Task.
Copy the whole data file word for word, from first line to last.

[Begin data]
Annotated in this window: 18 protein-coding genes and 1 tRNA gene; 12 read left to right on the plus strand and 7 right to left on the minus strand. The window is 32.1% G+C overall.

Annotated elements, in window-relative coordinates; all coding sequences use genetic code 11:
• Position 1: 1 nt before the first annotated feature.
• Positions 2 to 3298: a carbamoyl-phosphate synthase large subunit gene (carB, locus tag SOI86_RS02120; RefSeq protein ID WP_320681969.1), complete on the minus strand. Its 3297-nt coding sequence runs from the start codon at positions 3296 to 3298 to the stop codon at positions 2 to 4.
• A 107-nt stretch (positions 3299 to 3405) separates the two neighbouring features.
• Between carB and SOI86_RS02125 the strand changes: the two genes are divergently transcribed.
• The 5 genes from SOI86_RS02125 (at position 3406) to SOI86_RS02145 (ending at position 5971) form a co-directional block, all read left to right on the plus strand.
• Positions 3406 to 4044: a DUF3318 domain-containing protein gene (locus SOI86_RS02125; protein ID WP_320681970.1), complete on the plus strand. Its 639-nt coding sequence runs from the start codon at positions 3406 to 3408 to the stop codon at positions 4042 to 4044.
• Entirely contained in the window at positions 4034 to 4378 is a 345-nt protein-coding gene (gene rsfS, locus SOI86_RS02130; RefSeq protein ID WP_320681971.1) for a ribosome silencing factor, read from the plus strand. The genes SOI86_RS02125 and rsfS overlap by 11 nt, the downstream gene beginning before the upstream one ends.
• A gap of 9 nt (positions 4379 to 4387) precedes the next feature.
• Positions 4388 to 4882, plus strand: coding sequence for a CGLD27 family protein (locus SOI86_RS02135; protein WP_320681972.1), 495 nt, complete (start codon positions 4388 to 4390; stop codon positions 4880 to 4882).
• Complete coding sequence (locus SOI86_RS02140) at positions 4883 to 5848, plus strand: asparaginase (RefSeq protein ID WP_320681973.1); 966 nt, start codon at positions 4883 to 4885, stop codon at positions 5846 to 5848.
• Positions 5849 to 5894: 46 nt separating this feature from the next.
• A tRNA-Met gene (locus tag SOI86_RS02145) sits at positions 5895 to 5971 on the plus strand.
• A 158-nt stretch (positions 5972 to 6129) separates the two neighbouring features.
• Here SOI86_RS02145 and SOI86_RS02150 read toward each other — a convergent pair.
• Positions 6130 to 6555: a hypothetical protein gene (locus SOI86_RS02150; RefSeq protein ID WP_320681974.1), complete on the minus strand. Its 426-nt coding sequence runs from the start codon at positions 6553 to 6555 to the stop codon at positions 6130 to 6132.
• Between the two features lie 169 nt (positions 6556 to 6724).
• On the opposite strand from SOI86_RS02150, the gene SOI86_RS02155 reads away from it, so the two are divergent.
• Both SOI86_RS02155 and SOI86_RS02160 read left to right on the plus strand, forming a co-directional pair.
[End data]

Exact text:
Annotated in this window: 18 protein-coding genes and 1 tRNA gene; 12 read left to right on the plus strand and 7 right to left on the minus strand. The window is 32.1% G+C overall.

Annotated elements, in window-relative coordinates; all coding sequences use genetic code 11:
• Position 1: 1 nt before the first annotated feature.
• Positions 2 to 3298: a carbamoyl-phosphate synthase large subunit gene (carB, locus tag SOI86_RS02120; RefSeq protein ID WP_320681969.1), complete on the minus strand. Its 3297-nt coding sequence runs from the start codon at positions 3296 to 3298 to the stop codon at positions 2 to 4.
• A 107-nt stretch (positions 3299 to 3405) separates the two neighbouring features.
• Between carB and SOI86_RS02125 the strand changes: the two genes are divergently transcribed.
• The 5 genes from SOI86_RS02125 (at position 3406) to SOI86_RS02145 (ending at position 5971) form a co-directional block, all read left to right on the plus strand.
• Positions 3406 to 4044: a DUF3318 domain-containing protein gene (locus SOI86_RS02125; protein ID WP_320681970.1), complete on the plus strand. Its 639-nt coding sequence runs from the start codon at positions 3406 to 3408 to the stop codon at positions 4042 to 4044.
• Entirely contained in the window at positions 4034 to 4378 is a 345-nt protein-coding gene (gene rsfS, locus SOI86_RS02130; RefSeq protein ID WP_320681971.1) for a ribosome silencing factor, read from the plus strand. The genes SOI86_RS02125 and rsfS overlap by 11 nt, the downstream gene beginning before the upstream one ends.
• A gap of 9 nt (positions 4379 to 4387) precedes the next feature.
• Positions 4388 to 4882, plus strand: coding sequence for a CGLD27 family protein (locus SOI86_RS02135; protein WP_320681972.1), 495 nt, complete (start codon positions 4388 to 4390; stop codon positions 4880 to 4882).
• Complete coding sequence (locus SOI86_RS02140) at positions 4883 to 5848, plus strand: asparaginase (RefSeq protein ID WP_320681973.1); 966 nt, start codon at positions 4883 to 4885, stop codon at positions 5846 to 5848.
• Positions 5849 to 5894: 46 nt separating this feature from the next.
• A tRNA-Met gene (locus tag SOI86_RS02145) sits at positions 5895 to 5971 on the plus strand.
• A 158-nt stretch (positions 5972 to 6129) separates the two neighbouring features.
• Here SOI86_RS02145 and SOI86_RS02150 read toward each other — a convergent pair.
• Positions 6130 to 6555: a hypothetical protein gene (locus SOI86_RS02150; RefSeq protein ID WP_320681974.1), complete on the minus strand. Its 426-nt coding sequence runs from the start codon at positions 6553 to 6555 to the stop codon at positions 6130 to 6132.
• Between the two features lie 169 nt (positions 6556 to 6724).
• On the opposite strand from SOI86_RS02150, the gene SOI86_RS02155 reads away from it, so the two are divergent.
• Both SOI86_RS02155 and SOI86_RS02160 read left to right on the plus strand, forming a co-directional pair.